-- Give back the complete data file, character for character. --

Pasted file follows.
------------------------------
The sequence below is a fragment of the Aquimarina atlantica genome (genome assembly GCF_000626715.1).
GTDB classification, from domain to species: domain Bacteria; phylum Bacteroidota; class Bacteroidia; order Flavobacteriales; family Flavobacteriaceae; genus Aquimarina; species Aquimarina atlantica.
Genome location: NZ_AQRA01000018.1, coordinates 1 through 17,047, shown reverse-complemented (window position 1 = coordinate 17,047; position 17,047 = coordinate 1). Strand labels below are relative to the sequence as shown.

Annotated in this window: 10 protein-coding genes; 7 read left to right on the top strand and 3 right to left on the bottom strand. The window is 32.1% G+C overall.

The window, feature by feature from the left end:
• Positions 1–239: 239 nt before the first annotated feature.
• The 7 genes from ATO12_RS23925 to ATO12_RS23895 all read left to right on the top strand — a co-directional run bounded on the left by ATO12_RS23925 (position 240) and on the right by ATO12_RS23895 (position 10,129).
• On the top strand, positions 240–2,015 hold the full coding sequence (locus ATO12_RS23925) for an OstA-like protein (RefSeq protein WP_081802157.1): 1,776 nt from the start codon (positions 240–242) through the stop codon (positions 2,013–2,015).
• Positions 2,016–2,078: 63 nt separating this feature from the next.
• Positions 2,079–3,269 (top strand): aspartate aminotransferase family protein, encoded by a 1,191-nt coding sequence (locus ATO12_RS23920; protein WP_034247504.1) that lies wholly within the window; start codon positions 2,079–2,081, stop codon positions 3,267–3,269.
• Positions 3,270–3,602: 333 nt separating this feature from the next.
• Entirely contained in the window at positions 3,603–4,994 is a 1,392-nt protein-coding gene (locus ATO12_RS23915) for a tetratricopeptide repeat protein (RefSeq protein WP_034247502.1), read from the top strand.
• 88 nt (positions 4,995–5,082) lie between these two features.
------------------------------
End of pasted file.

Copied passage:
The sequence below is a fragment of the Aquimarina atlantica genome (genome assembly GCF_000626715.1).
GTDB classification, from domain to species: domain Bacteria; phylum Bacteroidota; class Bacteroidia; order Flavobacteriales; family Flavobacteriaceae; genus Aquimarina; species Aquimarina atlantica.
Genome location: NZ_AQRA01000018.1, coordinates 1 through 17,047, shown reverse-complemented (window position 1 = coordinate 17,047; position 17,047 = coordinate 1). Strand labels below are relative to the sequence as shown.

Annotated in this window: 10 protein-coding genes; 7 read left to right on the top strand and 3 right to left on the bottom strand. The window is 32.1% G+C overall.

The window, feature by feature from the left end:
• Positions 1–239: 239 nt before the first annotated feature.
• The 7 genes from ATO12_RS23925 to ATO12_RS23895 all read left to right on the top strand — a co-directional run bounded on the left by ATO12_RS23925 (position 240) and on the right by ATO12_RS23895 (position 10,129).
• On the top strand, positions 240–2,015 hold the full coding sequence (locus ATO12_RS23925) for an OstA-like protein (RefSeq protein WP_081802157.1): 1,776 nt from the start codon (positions 240–242) through the stop codon (positions 2,013–2,015).
• Positions 2,016–2,078: 63 nt separating this feature from the next.
• Positions 2,079–3,269 (top strand): aspartate aminotransferase family protein, encoded by a 1,191-nt coding sequence (locus ATO12_RS23920; protein WP_034247504.1) that lies wholly within the window; start codon positions 2,079–2,081, stop codon positions 3,267–3,269.
• Positions 3,270–3,602: 333 nt separating this feature from the next.
• Entirely contained in the window at positions 3,603–4,994 is a 1,392-nt protein-coding gene (locus ATO12_RS23915) for a tetratricopeptide repeat protein (RefSeq protein WP_034247502.1), read from the top strand.
• 88 nt (positions 4,995–5,082) lie between these two features.